Maybe not, but imagine my amusement to learn that the time I changed out the universal joint bearings in my MGB's drive train,* I was repairing a Hochkiss Drive. Yep, same firm as made the various and sundry sorts of Hotchkiss gun, as well as some very pretty automobiles.
The French Hotchkiss et Cie ended up owning Delahaye (who also built some gorgeous cars) before vanishing forever into what ended up as Thomson SA. Sigh.
* Boy, do they ever make some awful noises when those bearings fall apart! Repair is a semi-trivial task -- no special tools required -- if you go slow and don't mind the occasional faceful of grease and/or rust.
BUILDING A 1:1 BALUN
2 years ago
Probably not the root of all tech, but one can make an awfully good argument that firearms and war machinery taken together are.
The roots of fine metal working go back to swords and knives and armor. If some surviving work were properly dated it would rewrite human history.
The roots of machines to thread and turn and mill largely go back to "gonne" making.
And of course, when one goes far down that path the rest becomes almost inevitable. After all, we are curious beasts.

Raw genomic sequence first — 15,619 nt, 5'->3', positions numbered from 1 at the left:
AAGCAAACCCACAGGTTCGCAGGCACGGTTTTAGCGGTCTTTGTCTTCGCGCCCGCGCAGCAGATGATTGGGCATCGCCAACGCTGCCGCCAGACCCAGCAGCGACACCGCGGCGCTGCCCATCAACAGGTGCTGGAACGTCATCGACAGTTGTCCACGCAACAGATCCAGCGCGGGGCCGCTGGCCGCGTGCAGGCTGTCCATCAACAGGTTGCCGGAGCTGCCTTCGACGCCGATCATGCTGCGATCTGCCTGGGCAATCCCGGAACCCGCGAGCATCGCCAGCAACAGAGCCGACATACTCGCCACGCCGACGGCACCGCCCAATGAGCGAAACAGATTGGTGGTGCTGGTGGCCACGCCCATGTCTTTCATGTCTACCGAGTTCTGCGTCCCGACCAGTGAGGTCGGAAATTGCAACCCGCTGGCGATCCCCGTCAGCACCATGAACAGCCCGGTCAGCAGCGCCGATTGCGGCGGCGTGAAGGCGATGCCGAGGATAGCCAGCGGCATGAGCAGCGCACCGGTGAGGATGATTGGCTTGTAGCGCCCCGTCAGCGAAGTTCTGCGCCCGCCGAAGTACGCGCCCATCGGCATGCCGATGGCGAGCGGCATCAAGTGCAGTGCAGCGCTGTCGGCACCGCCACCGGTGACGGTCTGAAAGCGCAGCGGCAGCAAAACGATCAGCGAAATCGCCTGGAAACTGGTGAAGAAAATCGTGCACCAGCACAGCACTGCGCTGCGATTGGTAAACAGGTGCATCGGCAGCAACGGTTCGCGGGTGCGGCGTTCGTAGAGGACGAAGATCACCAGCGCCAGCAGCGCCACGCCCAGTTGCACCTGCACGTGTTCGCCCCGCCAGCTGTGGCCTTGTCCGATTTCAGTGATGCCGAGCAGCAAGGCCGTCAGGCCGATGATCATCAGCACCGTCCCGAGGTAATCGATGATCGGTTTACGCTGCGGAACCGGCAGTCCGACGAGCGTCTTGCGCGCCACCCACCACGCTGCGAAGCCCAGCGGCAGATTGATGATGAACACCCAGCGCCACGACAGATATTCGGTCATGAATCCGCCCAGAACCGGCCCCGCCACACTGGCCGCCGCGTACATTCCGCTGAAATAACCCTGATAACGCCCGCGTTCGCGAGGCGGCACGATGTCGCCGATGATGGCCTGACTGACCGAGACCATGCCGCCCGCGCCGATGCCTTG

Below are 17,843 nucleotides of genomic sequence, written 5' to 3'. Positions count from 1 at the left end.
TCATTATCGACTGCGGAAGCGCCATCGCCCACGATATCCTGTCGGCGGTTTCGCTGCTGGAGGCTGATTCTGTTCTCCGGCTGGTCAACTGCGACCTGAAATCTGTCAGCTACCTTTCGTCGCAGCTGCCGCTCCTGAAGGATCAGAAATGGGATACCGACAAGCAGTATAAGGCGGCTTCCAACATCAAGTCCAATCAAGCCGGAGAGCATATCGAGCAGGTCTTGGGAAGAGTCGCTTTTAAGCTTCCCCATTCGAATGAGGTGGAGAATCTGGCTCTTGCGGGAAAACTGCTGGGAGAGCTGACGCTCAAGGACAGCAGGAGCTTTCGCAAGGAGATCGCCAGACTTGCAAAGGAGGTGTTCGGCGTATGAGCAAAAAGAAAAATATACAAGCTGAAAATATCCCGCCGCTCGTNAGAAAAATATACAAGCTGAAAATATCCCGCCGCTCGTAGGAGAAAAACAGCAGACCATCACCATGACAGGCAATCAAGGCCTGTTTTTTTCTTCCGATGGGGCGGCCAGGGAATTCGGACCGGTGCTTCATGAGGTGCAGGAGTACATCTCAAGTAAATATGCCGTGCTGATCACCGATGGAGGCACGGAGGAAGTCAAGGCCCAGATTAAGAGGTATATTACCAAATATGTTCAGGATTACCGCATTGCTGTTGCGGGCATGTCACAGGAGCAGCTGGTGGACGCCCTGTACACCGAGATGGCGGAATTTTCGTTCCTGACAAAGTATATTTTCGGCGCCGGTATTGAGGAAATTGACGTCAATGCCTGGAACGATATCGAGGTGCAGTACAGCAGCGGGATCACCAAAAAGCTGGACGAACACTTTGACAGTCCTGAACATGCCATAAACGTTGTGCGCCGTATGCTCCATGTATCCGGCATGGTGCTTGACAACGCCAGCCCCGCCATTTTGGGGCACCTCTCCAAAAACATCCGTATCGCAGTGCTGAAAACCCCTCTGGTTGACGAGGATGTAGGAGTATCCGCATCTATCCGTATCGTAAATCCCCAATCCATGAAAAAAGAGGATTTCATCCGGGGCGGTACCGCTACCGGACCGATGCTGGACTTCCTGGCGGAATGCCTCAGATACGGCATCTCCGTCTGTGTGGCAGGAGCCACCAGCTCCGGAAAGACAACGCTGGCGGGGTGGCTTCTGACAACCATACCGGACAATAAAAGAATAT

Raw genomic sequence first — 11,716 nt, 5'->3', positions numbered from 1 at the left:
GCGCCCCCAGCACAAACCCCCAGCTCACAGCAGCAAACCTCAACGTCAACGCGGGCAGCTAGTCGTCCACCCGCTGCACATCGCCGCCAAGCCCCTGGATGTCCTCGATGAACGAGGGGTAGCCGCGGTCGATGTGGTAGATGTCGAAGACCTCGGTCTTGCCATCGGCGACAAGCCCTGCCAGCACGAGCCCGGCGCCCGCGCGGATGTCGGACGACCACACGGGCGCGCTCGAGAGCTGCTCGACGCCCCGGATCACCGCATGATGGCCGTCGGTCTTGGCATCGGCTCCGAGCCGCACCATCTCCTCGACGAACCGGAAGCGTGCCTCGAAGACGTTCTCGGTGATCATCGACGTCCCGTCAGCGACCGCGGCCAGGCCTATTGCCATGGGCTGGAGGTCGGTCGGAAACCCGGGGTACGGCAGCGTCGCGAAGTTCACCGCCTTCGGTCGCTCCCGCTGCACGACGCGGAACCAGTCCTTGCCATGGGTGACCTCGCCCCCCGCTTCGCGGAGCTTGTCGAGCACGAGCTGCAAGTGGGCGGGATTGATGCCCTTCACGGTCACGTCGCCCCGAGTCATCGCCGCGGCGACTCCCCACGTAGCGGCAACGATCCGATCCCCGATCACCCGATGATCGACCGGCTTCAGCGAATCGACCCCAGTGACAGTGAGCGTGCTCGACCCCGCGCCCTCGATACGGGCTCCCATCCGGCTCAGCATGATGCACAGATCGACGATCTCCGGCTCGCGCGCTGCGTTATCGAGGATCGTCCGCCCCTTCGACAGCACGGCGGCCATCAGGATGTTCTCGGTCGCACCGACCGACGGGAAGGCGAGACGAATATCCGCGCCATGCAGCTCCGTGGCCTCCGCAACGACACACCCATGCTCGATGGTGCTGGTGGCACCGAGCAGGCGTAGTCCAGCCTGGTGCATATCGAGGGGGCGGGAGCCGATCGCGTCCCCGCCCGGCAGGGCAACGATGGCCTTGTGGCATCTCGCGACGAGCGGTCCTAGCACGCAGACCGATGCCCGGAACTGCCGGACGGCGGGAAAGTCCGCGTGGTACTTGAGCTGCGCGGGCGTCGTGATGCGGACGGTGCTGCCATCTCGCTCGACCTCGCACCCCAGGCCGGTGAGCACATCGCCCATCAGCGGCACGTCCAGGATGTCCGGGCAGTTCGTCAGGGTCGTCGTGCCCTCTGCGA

Actually, the machine tool was developed predominantly to make instrumentation. Without an accurate sextant (or astrolabe) navigation is - difficut. Fine firearms can be made- in some places are still being made- with little more than a hammer, a file, and fire. It is only incidental that machine tools ended up being useful for such things as firearms making. Maudsley capitalized on the Ramsden dividing engine, placed in in a lathe, and used it to make interchangeable screws. It is coincidental that the technology was used at the same time to manufacture weapons of war, not causistic. Still, the two items are closely interconnected. It may be more accurate to say that greed was the root of all tech; very few things exist that did not come about without commerce as their root cause. Think of a non-gun related invention that exists solely to make it's maker/user more money. The barrel. The loom. The harness, the saddle. The cart. Firearms and tech are not father and son nor mother and daughter, they have such a family resemblance because they're brother and sister- they grew up together.
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